The event will take place at the Nanyang Executive Centre, Nanyang Technological University, Singapore on the 9-10 July 2015.
Select Biosciences South East Asia is pleased to present the second annual International Bioprinting Congress.
Building on the success of the 2014 event, we are honoured to again be working in partnership with Professor Chua Chee Kai, Director of the NTU Additive Manufacturing Centre, NTU, Singapore and Professor Makoto Nakamura, Graduate School of Science and Engineering for Research, University of Toyama, Japan, who will be our Conference Chairs.
We welcome the following Keynote Speakers.
Vladimir Mironov - Visiting Professor, Center for Information Technology Renato Archer
Stuart Williams - Director, University of Louisville
The meeting will include scientific presentations from the leading international experts covering the latest developments and techniques, two highly topical panel discussions which will also highlight the views of the international regulatory authorities plus a tour of the facilities at the NTU Additive Manufacturing Centre.
We aim to provide you with a balanced overview of the industry from the varied perspectives of the leading researchers and legislative authorities.
Attending this meeting will give you an excellent opportunity for networking and help you to build contacts.
• Additive Manufacturing of Tissues and Biofabrication
• Bio-Ink and Bioprintable Hydrogels
• Biological Inkjet Printing
• Biological Laser Printing
• Blueprints (Digital Models of Organs in STL Files)
• Cell and Tissue Patterning for Lab-on-a-Chip and Tissue Models
• Emerging Trends in Bioprinting
• IT software for bioprinting
• New Bioprinters
• Postprinting Accelerated Tissue Maturation
• Scaffolds and Biomaterials for Tissue Engineering
• The application of Additive Manufacturing and Medical Devices
Paul Raggett, CEO
Select Biosciences South East Asia Pte. Ltd.
16 Raffles Quay, #33-03 Hong Leong Building,
Tel: +65 9186 3246
Administrator Account | ResearchSEA
See, understand and experience the work of the future
11.12.2017 | Fraunhofer-Institut für Arbeitswirtschaft und Organisation IAO
Innovative strategies to tackle parasitic worms
08.12.2017 | Swiss Tropical and Public Health Institute
Tiny pores at a cell's entryway act as miniature bouncers, letting in some electrically charged atoms--ions--but blocking others. Operating as exquisitely sensitive filters, these "ion channels" play a critical role in biological functions such as muscle contraction and the firing of brain cells.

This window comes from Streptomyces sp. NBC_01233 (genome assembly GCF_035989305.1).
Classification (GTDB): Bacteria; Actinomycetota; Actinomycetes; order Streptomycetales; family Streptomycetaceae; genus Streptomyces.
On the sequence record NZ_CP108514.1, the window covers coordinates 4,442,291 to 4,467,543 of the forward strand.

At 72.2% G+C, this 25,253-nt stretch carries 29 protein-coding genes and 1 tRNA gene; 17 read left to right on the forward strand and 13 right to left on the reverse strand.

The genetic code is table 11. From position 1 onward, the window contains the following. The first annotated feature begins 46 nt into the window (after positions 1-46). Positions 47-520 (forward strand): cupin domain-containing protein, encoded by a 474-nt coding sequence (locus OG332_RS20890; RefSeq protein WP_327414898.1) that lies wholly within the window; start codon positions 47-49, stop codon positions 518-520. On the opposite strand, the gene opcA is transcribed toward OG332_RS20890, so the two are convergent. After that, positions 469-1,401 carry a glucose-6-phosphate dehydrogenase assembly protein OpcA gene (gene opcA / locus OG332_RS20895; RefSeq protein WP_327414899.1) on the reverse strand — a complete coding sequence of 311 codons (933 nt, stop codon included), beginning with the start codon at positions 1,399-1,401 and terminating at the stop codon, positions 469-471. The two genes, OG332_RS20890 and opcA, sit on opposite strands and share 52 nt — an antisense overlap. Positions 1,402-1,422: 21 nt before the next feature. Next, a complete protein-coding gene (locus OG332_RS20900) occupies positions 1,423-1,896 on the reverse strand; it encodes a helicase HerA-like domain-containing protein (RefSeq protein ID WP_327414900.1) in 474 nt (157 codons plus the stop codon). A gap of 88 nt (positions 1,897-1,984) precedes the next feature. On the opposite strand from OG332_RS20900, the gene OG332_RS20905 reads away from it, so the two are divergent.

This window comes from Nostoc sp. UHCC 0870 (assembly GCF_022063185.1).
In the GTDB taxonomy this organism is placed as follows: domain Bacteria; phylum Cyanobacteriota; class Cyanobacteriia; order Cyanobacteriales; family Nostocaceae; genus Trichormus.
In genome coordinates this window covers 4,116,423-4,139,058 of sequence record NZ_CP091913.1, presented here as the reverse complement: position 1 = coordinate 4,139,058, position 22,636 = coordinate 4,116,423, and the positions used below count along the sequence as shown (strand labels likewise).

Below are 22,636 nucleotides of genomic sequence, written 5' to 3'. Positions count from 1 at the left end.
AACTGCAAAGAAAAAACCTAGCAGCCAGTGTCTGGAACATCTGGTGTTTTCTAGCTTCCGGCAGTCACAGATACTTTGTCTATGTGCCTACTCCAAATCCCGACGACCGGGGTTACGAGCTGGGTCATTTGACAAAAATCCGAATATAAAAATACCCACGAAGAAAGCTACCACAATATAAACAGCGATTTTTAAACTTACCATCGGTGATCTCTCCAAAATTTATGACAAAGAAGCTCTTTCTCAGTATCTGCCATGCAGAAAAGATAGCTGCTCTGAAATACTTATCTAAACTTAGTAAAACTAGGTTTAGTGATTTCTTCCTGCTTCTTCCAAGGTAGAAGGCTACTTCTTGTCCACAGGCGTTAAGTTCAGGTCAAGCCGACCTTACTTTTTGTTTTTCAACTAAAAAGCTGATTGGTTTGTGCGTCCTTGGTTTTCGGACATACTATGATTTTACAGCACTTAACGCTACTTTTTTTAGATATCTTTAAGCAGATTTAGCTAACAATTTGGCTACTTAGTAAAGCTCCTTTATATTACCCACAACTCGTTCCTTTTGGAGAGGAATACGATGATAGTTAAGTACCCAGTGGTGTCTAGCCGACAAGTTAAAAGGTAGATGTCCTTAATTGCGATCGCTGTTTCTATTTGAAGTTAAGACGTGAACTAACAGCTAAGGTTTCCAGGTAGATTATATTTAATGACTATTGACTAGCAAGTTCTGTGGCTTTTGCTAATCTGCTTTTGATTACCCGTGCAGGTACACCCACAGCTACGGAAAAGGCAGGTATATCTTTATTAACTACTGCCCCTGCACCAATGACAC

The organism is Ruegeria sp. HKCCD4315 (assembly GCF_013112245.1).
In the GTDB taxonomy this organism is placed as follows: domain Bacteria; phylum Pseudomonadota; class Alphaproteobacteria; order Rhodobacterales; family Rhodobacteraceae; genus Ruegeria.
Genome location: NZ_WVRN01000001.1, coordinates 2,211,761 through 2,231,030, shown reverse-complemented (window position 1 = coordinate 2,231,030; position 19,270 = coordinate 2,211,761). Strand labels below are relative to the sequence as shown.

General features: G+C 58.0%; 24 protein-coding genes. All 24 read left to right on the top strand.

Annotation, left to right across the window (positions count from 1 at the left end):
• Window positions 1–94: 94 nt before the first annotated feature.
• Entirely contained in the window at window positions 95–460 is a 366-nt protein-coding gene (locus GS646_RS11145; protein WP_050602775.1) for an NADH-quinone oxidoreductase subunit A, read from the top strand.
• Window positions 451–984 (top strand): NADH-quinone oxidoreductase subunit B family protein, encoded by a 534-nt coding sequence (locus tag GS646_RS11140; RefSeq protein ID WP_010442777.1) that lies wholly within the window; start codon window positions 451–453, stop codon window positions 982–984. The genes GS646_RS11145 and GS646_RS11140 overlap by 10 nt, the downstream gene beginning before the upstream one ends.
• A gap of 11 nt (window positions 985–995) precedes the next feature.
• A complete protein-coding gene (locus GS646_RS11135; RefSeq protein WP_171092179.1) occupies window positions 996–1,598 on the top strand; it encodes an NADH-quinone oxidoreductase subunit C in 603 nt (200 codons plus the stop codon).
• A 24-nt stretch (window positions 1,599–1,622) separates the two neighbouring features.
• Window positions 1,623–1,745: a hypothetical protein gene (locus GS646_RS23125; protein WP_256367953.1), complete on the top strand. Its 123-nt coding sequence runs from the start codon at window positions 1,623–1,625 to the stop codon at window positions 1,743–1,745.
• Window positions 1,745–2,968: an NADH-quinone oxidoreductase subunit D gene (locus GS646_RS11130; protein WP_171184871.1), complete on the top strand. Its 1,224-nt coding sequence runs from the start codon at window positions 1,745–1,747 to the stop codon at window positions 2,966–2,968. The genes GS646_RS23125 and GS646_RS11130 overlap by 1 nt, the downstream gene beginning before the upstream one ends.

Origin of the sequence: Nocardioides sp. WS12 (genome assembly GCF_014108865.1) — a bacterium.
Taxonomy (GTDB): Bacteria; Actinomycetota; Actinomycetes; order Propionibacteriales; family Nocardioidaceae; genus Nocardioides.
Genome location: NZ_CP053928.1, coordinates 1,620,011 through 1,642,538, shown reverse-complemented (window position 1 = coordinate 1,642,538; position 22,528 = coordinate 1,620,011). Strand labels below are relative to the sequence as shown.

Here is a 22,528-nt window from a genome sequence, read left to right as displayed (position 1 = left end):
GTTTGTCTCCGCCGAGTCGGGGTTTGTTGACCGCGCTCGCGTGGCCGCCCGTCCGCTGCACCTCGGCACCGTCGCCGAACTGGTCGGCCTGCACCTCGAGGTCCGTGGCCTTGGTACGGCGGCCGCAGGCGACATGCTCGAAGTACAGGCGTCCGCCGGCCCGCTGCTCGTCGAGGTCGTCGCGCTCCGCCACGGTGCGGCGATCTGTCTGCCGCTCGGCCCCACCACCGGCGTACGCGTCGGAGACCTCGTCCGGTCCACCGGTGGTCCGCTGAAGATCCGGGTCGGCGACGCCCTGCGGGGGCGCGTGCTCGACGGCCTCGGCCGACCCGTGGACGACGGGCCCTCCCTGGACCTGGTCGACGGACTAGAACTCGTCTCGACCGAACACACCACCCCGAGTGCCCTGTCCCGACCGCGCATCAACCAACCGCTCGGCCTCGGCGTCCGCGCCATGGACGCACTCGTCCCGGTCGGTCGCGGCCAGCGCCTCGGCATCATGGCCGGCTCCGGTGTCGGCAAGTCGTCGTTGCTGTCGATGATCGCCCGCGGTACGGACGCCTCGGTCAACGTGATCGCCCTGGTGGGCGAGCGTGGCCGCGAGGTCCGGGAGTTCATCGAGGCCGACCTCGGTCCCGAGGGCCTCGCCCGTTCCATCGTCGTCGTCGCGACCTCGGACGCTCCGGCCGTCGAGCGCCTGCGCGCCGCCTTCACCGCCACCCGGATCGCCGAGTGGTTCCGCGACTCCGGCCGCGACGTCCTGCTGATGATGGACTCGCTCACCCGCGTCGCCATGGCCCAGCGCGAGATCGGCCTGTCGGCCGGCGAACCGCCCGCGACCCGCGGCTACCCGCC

To rapidly transport the right ions through the cell membrane, the tiny channels rely on a complex interplay between the ions and surrounding molecules,...
The miniaturization of the current technology of storage media is hindered by fundamental limits of quantum mechanics. A new approach consists in using so-called spin-crossover molecules as the smallest possible storage unit. Similar to normal hard drives, these special molecules can save information via their magnetic state. A research team from Kiel University has now managed to successfully place a new class of spin-crossover molecules onto a surface and to improve the molecule’s storage capacity. The storage density of conventional hard drives could therefore theoretically be increased by more than one hundred fold. The study has been published in the scientific journal Nano Letters.
Over the past few years, the building blocks of storage media have gotten ever smaller. But further miniaturization of the current technology is hindered by...
With innovative experiments, researchers at the Helmholtz-Zentrums Geesthacht and the Technical University Hamburg unravel why tiny metallic structures are extremely strong
Light-weight and simultaneously strong – porous metallic nanomaterials promise interesting applications as, for instance, for future aeroplanes with enhanced...
An interdisciplinary group of researchers interfaced individual bacteria with a computer to build a hybrid bio-digital circuit - Study published in Nature Communications
Scientists at the Institute of Science and Technology Austria (IST Austria) have managed to control the behavior of individual bacteria by connecting them to a...
Physicists in the Laboratory for Attosecond Physics (run jointly by LMU Munich and the Max Planck Institute for Quantum Optics) have developed an attosecond electron microscope that allows them to visualize the dispersion of light in time and space, and observe the motions of electrons in atoms.
The most basic of all physical interactions in nature is that between light and matter. This interaction takes place in attosecond times (i.e. billionths of a...
11.12.2017 | Event News
08.12.2017 | Event News
07.12.2017 | Event News
11.12.2017 | Physics and Astronomy
11.12.2017 | Earth Sciences
11.12.2017 | Information Technology